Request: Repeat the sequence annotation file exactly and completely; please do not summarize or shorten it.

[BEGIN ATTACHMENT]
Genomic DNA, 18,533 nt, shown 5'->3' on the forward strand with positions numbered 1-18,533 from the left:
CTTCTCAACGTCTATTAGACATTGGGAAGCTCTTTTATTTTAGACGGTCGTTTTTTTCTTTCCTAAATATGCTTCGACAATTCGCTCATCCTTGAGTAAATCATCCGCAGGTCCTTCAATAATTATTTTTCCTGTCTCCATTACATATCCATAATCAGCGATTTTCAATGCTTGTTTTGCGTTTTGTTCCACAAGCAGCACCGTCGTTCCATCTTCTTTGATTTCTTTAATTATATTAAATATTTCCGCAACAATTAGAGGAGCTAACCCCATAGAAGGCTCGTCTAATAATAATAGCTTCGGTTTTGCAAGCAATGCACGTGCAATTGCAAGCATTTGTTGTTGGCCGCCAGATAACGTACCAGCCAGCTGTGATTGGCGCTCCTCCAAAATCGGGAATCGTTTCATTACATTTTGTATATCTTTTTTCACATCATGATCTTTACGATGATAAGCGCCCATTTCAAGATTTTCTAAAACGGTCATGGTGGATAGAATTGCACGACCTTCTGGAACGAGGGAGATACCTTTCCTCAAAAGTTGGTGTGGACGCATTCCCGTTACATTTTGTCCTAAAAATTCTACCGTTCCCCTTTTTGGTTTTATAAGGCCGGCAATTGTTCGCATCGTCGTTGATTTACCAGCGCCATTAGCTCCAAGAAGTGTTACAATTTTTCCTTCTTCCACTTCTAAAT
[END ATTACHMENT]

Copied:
Genomic DNA, 18,533 nt, shown 5'->3' on the forward strand with positions numbered 1-18,533 from the left:
CTTCTCAACGTCTATTAGACATTGGGAAGCTCTTTTATTTTAGACGGTCGTTTTTTTCTTTCCTAAATATGCTTCGACAATTCGCTCATCCTTGAGTAAATCATCCGCAGGTCCTTCAATAATTATTTTTCCTGTCTCCATTACATATCCATAATCAGCGATTTTCAATGCTTGTTTTGCGTTTTGTTCCACAAGCAGCACCGTCGTTCCATCTTCTTTGATTTCTTTAATTATATTAAATATTTCCGCAACAATTAGAGGAGCTAACCCCATAGAAGGCTCGTCTAATAATAATAGCTTCGGTTTTGCAAGCAATGCACGTGCAATTGCAAGCATTTGTTGTTGGCCGCCAGATAACGTACCAGCCAGCTGTGATTGGCGCTCCTCCAAAATCGGGAATCGTTTCATTACATTTTGTATATCTTTTTTCACATCATGATCTTTACGATGATAAGCGCCCATTTCAAGATTTTCTAAAACGGTCATGGTGGATAGAATTGCACGACCTTCTGGAACGAGGGAGATACCTTTCCTCAAAAGTTGGTGTGGACGCATTCCCGTTACATTTTGTCCTAAAAATTCTACCGTTCCCCTTTTTGGTTTTATAAGGCCGGCAATTGTTCGCATCGTCGTTGATTTACCAGCGCCATTAGCTCCAAGAAGTGTTACAATTTTTCCTTCTTCCACTTCTAAAT